Not Desai’s first controversy
Dr Sapan S. Desai’s name is the first that flashes past as you scroll down the website of his Chicago-based data analytics firm Surgisphere.
Beside a photograph of a smiling child on a hospital bed, clutching a teddy bear, a blob of text seeks to explain why Desai set up Surgisphere: “…To harness the power of data analytics and improve the lives of as many people as possible.”
But it is the very essence of this firm, its stated prowess for data analytics, that has now come into question.
The internet doesn’t offer much information about Desai’s roots. However, much has been said about his career in medicine.
A biography of Desai on a brochure for IHF Brisbane, the 42nd World Hospital Congress in 2018, where he was a speaker, identifies him as an MD, PhD and MBA. Surgisphere, the profile states, is a “healthcare data analytics company with hundreds of clients around the world”.
Desai is believed to have held multiple physician leadership roles at US facilities such as Southern Illinois University. But he has had his share of controversies too.
According to a report in The Guardian, he has been named in three medical malpractice suits in the US, two of them as recent as November 2019.
In one case, he and Northwest Community Hospital in Illinois have been accused of being “careless and negligent”, leading to permanent damage following surgery. Desai resigned from the hospital on 10 February 2020 “for personal reasons”. He, however, refuted the allegation in an interview with the Scientist, saying the lawsuit against him was “unfounded”.
Desai established Surgisphere in 2008 as a medical education company that published textbooks. Despite its apparent makeover as a data analytics firm, an investigation by The Guardian found that its employees do not have a scientific or statistical background, but mention expertise in strategy, copywriting, leadership and acquisition.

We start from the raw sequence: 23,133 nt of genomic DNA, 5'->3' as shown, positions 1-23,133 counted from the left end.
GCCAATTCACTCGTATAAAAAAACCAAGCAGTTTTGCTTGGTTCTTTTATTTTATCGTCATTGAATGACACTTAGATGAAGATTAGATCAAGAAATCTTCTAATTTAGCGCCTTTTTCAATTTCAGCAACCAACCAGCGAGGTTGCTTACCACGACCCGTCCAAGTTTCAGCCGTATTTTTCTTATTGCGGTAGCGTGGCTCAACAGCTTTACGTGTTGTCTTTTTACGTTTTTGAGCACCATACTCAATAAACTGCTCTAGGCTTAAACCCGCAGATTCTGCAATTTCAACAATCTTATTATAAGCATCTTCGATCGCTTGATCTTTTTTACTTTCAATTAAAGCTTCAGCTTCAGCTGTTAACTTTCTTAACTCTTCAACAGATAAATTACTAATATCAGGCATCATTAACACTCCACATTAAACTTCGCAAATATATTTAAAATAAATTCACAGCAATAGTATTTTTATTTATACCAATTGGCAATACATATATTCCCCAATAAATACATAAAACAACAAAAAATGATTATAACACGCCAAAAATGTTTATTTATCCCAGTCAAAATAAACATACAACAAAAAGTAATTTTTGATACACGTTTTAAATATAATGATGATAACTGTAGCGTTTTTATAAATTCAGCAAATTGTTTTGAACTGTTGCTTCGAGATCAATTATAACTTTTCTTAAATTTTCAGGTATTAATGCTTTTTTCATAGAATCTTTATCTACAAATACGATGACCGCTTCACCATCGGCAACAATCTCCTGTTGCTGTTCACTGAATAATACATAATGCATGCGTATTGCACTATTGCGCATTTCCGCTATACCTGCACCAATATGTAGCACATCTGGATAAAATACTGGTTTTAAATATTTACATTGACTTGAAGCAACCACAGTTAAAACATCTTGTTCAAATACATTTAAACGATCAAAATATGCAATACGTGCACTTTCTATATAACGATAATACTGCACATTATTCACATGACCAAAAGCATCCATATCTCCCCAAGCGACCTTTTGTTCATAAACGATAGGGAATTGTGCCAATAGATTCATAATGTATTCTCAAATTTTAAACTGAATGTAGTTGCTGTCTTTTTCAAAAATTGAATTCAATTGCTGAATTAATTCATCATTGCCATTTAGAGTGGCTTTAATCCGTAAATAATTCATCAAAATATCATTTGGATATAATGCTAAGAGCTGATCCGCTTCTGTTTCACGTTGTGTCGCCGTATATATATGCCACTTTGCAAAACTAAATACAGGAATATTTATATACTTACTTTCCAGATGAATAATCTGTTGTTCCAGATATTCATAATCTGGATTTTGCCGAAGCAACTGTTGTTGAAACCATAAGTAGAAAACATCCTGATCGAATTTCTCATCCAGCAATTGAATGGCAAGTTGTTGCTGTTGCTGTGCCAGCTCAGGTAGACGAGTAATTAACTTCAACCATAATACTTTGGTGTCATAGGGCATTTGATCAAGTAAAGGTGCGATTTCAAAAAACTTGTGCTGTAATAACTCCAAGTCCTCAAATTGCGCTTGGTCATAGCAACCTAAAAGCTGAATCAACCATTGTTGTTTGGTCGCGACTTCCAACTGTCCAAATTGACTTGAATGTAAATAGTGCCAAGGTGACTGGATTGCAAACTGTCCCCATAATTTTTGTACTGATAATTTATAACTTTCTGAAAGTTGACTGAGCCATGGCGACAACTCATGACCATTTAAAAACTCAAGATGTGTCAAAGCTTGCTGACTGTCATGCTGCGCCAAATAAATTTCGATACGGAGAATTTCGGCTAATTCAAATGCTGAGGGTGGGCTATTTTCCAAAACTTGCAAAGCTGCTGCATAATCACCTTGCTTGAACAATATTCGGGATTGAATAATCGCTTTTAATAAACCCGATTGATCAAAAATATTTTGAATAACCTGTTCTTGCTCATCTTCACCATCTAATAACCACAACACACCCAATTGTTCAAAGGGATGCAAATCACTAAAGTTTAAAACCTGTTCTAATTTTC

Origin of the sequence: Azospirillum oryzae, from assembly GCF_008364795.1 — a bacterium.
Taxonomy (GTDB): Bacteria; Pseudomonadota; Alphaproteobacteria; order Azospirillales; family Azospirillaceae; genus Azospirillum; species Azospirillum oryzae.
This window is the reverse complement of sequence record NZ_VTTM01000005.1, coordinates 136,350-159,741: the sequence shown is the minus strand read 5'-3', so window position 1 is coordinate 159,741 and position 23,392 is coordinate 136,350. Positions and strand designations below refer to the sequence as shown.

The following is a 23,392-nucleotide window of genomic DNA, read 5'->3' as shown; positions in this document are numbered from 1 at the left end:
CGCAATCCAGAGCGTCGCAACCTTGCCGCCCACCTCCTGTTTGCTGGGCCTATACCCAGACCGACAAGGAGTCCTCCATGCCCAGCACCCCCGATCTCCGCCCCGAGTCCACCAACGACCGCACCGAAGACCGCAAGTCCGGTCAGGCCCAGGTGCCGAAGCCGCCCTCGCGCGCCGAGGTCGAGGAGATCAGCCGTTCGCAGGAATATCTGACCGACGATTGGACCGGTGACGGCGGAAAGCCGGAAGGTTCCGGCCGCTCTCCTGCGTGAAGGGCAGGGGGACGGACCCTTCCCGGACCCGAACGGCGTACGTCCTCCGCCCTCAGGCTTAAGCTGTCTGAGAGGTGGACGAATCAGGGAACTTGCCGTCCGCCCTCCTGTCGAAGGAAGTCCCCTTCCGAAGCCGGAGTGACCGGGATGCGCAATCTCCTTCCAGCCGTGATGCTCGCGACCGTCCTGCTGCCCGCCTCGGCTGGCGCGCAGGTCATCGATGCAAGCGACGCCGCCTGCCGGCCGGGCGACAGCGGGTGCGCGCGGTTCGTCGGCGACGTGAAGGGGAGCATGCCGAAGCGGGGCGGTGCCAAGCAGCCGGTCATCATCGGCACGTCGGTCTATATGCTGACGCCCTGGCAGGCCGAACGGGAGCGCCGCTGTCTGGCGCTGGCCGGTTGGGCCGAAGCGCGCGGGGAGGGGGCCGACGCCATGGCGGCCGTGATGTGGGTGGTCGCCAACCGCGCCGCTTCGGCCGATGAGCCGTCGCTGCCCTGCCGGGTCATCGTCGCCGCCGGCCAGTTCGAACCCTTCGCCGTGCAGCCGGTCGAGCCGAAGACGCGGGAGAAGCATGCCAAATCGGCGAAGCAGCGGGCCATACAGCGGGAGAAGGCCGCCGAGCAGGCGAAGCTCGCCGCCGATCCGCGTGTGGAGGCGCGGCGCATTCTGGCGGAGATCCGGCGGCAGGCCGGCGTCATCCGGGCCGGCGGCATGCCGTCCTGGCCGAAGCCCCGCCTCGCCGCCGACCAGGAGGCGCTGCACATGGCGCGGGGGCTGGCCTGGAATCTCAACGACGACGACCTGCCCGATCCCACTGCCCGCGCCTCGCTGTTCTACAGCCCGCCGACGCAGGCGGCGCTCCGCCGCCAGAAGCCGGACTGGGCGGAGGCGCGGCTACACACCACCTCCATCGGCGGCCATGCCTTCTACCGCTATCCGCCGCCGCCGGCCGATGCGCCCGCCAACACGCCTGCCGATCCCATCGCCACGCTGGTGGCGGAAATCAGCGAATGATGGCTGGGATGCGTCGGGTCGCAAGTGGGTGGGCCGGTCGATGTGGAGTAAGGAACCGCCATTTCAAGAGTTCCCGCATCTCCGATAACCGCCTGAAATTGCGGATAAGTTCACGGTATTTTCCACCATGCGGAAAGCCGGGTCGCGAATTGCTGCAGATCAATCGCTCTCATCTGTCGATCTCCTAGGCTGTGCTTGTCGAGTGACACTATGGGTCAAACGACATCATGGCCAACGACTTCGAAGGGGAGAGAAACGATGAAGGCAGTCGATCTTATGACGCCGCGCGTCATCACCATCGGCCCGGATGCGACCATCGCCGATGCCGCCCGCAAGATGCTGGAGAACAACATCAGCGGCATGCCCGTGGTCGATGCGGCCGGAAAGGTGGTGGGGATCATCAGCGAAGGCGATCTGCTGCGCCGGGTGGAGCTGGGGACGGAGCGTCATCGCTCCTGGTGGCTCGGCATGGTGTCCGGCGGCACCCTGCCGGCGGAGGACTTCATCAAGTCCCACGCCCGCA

In his statement, Mehra said he was introduced to Dr Sapan Desai and Surgisphere, which “purported to have data from hospitals around the world that could be leveraged to answer important public health questions posed in the face of the COVID-19 pandemic”.
In the days before the studies were withdrawn, Desai was in a media overdrive as he firefought questions about his small team handling tonnes of data from dozens of hospitals (169 for the NEJM study, over 600 in the case of The Lancet study) located in multiple countries.
In an interview with The Guardian, he said Surgisphere uses a “great deal of artificial intelligence and machine learning to collect data”.
He reiterated the claims in an interview . “It is important to understand the nature of this database,” he added. “We are not responsible for the source data, thus the labour intensive task required for exporting the data from an EHR (electronic health record), converting it into the format required by our data dictionary, and fully de-identifying the data is done by the healthcare partner. Surgisphere does not reconcile languages or coding systems.”
ThePrint has approached Desai for comments, while also emailing queries to a researcher he has often collaborated with and a colleague from his surgery residency at Duke University back in 2011.
This report will be updated when they respond.